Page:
An Italian restaurant enterprise in California now faces a federal civil lawsuit filed by the United State Equal Employment Opportunity Commission, or EEOC.
The suit shows that the EEOC is taking these allegations particularly seriously, as the agency's common practice is to allow employees to sue their employers directly even after substantiated claims of employment discrimination.
According to the allegations, an employee at one of the enterprise's individual eateries informed her employer of her pregnancy. After that, the employer who was a server, started to get fewer hours on her schedule and, after her maternity leave, would not let her return to work as a server. At the end of the day, the woman was fired.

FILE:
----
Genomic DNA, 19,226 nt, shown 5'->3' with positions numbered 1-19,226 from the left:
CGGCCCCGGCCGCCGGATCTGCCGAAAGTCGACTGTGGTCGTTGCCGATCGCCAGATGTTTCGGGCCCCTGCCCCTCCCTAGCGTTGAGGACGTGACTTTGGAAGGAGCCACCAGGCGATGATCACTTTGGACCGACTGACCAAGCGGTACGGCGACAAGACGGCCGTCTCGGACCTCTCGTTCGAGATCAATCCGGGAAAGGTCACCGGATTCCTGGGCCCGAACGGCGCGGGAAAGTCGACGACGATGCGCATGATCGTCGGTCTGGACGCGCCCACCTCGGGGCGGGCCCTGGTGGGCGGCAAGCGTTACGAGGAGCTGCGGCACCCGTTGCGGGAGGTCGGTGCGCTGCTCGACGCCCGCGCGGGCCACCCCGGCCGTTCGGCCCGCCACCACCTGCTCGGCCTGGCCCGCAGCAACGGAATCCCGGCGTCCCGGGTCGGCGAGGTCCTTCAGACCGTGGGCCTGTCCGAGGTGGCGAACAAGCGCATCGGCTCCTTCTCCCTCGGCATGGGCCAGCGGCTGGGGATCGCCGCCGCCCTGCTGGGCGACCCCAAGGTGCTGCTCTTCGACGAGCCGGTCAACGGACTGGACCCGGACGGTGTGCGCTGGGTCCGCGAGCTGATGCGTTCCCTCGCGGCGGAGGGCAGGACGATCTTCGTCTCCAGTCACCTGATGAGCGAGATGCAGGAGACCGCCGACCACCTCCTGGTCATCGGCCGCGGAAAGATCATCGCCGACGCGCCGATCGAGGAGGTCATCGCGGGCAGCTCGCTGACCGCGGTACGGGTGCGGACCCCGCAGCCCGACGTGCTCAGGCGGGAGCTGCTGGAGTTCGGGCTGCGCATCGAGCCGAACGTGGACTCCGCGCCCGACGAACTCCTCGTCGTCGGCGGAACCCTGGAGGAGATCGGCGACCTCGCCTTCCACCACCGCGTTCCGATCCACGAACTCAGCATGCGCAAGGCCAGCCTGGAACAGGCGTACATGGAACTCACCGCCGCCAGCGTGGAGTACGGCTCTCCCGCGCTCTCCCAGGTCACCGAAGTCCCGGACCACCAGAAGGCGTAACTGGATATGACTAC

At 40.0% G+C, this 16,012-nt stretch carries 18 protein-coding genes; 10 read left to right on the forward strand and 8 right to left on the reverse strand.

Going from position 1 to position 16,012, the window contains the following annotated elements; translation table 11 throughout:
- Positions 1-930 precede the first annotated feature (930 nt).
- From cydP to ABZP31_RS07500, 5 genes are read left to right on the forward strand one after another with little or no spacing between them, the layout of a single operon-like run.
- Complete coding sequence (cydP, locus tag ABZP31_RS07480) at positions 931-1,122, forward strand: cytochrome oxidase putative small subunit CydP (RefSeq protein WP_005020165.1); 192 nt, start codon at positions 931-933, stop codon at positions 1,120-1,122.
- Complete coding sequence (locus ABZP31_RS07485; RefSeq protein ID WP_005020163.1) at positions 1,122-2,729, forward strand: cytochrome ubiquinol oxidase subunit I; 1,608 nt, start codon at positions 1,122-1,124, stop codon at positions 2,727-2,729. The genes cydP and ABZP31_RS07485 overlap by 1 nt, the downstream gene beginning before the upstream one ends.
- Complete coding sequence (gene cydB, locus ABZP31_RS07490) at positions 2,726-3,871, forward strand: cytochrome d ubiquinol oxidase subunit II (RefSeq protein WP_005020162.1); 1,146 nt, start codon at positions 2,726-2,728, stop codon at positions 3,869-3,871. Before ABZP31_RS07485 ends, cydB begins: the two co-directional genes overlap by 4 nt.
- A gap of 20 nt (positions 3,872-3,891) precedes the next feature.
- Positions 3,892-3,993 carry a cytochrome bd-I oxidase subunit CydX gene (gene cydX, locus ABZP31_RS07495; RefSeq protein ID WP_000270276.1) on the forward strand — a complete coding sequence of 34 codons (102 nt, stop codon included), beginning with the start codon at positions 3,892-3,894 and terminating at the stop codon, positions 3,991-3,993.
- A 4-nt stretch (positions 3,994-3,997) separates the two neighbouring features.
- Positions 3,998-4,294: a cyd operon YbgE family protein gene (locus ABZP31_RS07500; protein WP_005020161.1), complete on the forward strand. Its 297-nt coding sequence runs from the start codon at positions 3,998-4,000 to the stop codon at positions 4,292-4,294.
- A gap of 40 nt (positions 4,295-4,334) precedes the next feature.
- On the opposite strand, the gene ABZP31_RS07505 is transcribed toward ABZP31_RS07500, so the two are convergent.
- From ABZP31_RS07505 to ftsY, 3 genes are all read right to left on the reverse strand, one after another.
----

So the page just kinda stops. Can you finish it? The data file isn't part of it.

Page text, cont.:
The EEOC is seeking punitive damages, back pay and additional damages on the employee's behalf. Also, the EEOC is asking the court to enter orders against the restaurant to prevent them from discriminating against employees in the future.
The EEOC's lawsuit sends a signal to all employers that discriminating against someone because she is pregnant is against both federal and state law. When an employer chooses to ignore or skirt around these laws, even if it is a money-saving effort, they can face serious repercussions.
Employees should not have to avoid getting pregnant because they are afraid of losing their jobs otherwise. If they do wind up getting pregnant and facing discrimination as a result, then they may have legal options.
For instance, even if an administrative agency does not directly intervene in their cases, they can still take their employer or former employer to court in order to get back pay as well as other compensation and relief. This often is the best way to hold an employer accountable should they choose to engage in pregnancy discrimination.
Source: FOX 5, "Encinitas restaurant named in lawsuit for firing pregnant employee," Feb. 13, 2018